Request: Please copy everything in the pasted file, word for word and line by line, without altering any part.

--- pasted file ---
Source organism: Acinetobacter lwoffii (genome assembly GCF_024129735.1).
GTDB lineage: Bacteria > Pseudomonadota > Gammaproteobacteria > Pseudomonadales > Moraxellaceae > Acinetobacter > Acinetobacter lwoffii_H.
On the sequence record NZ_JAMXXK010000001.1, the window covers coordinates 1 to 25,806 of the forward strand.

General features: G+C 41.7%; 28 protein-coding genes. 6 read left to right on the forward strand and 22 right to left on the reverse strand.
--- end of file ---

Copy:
Source organism: Acinetobacter lwoffii (genome assembly GCF_024129735.1).
GTDB lineage: Bacteria > Pseudomonadota > Gammaproteobacteria > Pseudomonadales > Moraxellaceae > Acinetobacter > Acinetobacter lwoffii_H.
On the sequence record NZ_JAMXXK010000001.1, the window covers coordinates 1 to 25,806 of the forward strand.

General features: G+C 41.7%; 28 protein-coding genes. 6 read left to right on the forward strand and 22 right to left on the reverse strand.